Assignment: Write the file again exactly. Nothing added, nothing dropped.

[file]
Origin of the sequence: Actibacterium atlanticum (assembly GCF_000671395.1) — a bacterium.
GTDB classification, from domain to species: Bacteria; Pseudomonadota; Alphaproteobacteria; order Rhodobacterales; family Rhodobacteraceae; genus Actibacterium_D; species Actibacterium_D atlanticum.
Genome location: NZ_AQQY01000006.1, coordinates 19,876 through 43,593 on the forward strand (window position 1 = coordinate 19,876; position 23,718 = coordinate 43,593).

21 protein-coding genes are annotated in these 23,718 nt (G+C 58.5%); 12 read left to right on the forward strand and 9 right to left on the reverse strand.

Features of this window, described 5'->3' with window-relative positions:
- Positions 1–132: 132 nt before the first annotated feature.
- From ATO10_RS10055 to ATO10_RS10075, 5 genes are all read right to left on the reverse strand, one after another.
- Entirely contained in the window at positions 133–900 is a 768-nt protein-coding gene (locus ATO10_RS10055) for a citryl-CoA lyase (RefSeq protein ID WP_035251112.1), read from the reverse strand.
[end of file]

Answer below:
Origin of the sequence: Actibacterium atlanticum (assembly GCF_000671395.1) — a bacterium.
GTDB classification, from domain to species: Bacteria; Pseudomonadota; Alphaproteobacteria; order Rhodobacterales; family Rhodobacteraceae; genus Actibacterium_D; species Actibacterium_D atlanticum.
Genome location: NZ_AQQY01000006.1, coordinates 19,876 through 43,593 on the forward strand (window position 1 = coordinate 19,876; position 23,718 = coordinate 43,593).

21 protein-coding genes are annotated in these 23,718 nt (G+C 58.5%); 12 read left to right on the forward strand and 9 right to left on the reverse strand.

Features of this window, described 5'->3' with window-relative positions:
- Positions 1–132: 132 nt before the first annotated feature.
- From ATO10_RS10055 to ATO10_RS10075, 5 genes are all read right to left on the reverse strand, one after another.
- Entirely contained in the window at positions 133–900 is a 768-nt protein-coding gene (locus ATO10_RS10055) for a citryl-CoA lyase (RefSeq protein ID WP_035251112.1), read from the reverse strand.